Call it a tale of two dividends. For the first time in 42 years, Pfizer is not hiking its quarterly dividend. Hardly shocking in today's economy and today's pharma industry, especially as the company is prepping for the loss of Lipitor. Given all that, spokeswoman Joan Campion told Forbes that it's "most prudent" to continue the dividend at its current level.
And what level would that be? Thirty-two cents a share during each quarter of 2009. That's still a 7.6 percent payout over that 12 months, still among the highest in pharma, and still a powerful reason for shareholders to hang tight. At least one investor, however, wasn't impressed. Hedge funder Michael Krensavage wondered why Pfizer couldn't dig into its cash-filled pockets to boost the dividend by "a penny or two." But as the WSJ Health Blog notes, Pfizer may be keeping its powder dry for any buyout bargains that emerge.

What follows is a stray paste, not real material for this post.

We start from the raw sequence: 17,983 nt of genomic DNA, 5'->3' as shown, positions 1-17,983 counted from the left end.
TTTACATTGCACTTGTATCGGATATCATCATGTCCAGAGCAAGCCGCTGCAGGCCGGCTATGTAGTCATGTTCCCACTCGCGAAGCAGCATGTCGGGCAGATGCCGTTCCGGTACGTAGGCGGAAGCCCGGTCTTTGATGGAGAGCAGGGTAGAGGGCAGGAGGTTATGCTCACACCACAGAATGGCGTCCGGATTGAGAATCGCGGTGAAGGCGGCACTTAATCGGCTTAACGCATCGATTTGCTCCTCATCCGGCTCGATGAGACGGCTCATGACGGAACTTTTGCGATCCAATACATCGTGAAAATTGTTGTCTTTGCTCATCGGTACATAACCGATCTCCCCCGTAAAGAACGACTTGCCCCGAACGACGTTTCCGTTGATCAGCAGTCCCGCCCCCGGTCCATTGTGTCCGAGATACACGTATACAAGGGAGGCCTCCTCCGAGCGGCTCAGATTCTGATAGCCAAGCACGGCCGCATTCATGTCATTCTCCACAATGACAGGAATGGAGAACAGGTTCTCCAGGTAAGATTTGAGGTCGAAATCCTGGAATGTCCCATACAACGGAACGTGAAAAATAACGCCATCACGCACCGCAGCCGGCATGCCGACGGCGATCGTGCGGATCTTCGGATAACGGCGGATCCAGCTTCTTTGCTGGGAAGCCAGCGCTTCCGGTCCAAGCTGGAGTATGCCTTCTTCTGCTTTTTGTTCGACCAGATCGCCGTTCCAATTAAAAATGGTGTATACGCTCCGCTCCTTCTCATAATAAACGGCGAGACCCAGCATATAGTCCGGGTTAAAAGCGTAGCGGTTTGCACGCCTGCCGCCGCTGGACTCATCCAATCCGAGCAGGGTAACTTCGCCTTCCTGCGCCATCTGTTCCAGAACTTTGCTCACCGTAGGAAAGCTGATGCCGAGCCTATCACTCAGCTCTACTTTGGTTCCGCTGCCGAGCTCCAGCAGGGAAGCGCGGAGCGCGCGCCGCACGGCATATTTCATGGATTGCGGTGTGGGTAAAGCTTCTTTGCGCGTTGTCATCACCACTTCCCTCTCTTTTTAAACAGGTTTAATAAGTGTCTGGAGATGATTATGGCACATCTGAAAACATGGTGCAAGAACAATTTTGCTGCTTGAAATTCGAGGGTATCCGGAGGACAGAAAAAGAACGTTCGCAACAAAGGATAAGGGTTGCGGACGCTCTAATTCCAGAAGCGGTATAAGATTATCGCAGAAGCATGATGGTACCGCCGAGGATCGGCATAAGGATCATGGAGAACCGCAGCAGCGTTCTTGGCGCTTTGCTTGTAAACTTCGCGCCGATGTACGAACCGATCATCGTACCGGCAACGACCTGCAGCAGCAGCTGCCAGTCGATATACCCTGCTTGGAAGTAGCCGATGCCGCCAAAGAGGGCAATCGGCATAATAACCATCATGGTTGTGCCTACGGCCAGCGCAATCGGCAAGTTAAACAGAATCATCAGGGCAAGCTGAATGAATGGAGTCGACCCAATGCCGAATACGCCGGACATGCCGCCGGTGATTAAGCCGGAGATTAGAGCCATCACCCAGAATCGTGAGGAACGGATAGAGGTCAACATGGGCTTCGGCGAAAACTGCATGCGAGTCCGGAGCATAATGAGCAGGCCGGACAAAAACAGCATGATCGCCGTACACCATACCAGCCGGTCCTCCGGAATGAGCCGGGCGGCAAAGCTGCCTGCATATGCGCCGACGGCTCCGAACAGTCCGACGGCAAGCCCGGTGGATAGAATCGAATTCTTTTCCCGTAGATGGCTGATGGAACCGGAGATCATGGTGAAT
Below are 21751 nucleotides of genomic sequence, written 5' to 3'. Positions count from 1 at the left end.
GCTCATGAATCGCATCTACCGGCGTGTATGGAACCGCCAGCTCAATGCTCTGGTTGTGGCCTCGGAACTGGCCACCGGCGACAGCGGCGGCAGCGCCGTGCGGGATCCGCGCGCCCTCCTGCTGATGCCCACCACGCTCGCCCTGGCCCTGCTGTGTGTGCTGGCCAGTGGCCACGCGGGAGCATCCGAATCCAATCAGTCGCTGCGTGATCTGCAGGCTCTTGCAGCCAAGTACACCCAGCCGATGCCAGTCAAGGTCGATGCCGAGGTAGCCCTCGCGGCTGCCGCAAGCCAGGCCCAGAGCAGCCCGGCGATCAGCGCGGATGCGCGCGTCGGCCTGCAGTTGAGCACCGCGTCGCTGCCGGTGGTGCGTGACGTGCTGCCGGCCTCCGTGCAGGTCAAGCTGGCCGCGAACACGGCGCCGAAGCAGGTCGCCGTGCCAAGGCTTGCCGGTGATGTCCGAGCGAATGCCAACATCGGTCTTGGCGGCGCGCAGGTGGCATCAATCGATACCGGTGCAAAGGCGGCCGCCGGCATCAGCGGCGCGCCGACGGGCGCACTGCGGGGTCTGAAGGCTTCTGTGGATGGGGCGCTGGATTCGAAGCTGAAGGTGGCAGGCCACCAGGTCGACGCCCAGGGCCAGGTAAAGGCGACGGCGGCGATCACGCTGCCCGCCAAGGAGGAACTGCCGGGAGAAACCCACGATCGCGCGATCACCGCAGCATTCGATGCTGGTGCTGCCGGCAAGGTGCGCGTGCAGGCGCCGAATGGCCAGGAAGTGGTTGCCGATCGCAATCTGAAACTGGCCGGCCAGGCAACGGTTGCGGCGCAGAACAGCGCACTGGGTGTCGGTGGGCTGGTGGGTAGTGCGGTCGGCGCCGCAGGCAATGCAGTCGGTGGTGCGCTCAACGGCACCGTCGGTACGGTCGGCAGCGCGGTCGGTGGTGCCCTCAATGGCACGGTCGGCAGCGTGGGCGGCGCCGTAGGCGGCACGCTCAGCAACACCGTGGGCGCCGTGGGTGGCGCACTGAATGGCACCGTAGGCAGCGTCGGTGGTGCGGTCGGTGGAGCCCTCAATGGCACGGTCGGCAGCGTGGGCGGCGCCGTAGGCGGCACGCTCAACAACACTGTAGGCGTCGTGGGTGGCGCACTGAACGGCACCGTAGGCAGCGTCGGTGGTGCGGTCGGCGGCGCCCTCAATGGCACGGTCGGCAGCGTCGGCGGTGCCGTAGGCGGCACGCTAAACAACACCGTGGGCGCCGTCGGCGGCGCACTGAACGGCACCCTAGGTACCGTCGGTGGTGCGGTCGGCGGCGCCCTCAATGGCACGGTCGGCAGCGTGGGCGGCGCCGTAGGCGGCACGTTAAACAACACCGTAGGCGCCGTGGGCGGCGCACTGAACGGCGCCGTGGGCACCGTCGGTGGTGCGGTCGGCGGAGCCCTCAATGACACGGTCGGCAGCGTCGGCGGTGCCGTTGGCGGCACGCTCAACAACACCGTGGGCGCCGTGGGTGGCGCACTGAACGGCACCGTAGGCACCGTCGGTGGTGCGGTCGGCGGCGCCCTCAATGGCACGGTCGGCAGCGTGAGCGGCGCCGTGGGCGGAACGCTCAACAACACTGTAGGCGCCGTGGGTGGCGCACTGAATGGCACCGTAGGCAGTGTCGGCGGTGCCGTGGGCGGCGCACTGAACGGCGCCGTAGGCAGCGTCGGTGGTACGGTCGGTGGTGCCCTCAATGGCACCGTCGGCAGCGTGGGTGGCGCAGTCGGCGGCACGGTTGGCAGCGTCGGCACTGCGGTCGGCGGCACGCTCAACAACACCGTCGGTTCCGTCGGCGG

Meanwhile, Eli Lilly took the opposite approach, raising its payout by 2 cents per share to 49 cents. It's the company's 42nd annual increase, according to Dow Jones, and it puts the annual rate at $1.96 per share. In increasing its dividend, Lilly is defying a downward trend across many industries; companies have been cutting their payouts to conserve capital, Dow Jones notes. Financial services firms, of course, have cut or eliminated their dividends altogether, but so have companies in many other sectors.